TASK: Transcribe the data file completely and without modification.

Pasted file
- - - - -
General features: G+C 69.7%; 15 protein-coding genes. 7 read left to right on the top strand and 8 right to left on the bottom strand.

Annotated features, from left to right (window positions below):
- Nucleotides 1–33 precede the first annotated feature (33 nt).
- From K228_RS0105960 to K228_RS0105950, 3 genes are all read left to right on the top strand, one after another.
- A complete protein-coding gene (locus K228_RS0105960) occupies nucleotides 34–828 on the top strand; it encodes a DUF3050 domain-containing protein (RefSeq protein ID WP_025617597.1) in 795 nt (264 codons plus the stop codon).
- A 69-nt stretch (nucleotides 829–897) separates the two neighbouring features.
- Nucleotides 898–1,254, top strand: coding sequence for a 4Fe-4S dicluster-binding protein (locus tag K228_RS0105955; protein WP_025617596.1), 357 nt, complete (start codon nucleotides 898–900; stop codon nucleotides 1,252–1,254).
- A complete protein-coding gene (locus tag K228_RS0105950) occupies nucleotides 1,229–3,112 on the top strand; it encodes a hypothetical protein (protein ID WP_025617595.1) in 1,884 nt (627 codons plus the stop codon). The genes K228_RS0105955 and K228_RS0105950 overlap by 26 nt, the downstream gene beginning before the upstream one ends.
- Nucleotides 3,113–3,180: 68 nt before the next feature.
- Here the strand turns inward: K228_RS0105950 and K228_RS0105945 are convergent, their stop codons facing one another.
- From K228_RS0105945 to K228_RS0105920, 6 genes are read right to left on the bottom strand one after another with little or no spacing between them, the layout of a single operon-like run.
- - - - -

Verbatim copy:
General features: G+C 69.7%; 15 protein-coding genes. 7 read left to right on the top strand and 8 right to left on the bottom strand.

Annotated features, from left to right (window positions below):
- Nucleotides 1–33 precede the first annotated feature (33 nt).
- From K228_RS0105960 to K228_RS0105950, 3 genes are all read left to right on the top strand, one after another.
- A complete protein-coding gene (locus K228_RS0105960) occupies nucleotides 34–828 on the top strand; it encodes a DUF3050 domain-containing protein (RefSeq protein ID WP_025617597.1) in 795 nt (264 codons plus the stop codon).
- A 69-nt stretch (nucleotides 829–897) separates the two neighbouring features.
- Nucleotides 898–1,254, top strand: coding sequence for a 4Fe-4S dicluster-binding protein (locus tag K228_RS0105955; protein WP_025617596.1), 357 nt, complete (start codon nucleotides 898–900; stop codon nucleotides 1,252–1,254).
- A complete protein-coding gene (locus tag K228_RS0105950) occupies nucleotides 1,229–3,112 on the top strand; it encodes a hypothetical protein (protein ID WP_025617595.1) in 1,884 nt (627 codons plus the stop codon). The genes K228_RS0105955 and K228_RS0105950 overlap by 26 nt, the downstream gene beginning before the upstream one ends.
- Nucleotides 3,113–3,180: 68 nt before the next feature.
- Here the strand turns inward: K228_RS0105950 and K228_RS0105945 are convergent, their stop codons facing one another.
- From K228_RS0105945 to K228_RS0105920, 6 genes are read right to left on the bottom strand one after another with little or no spacing between them, the layout of a single operon-like run.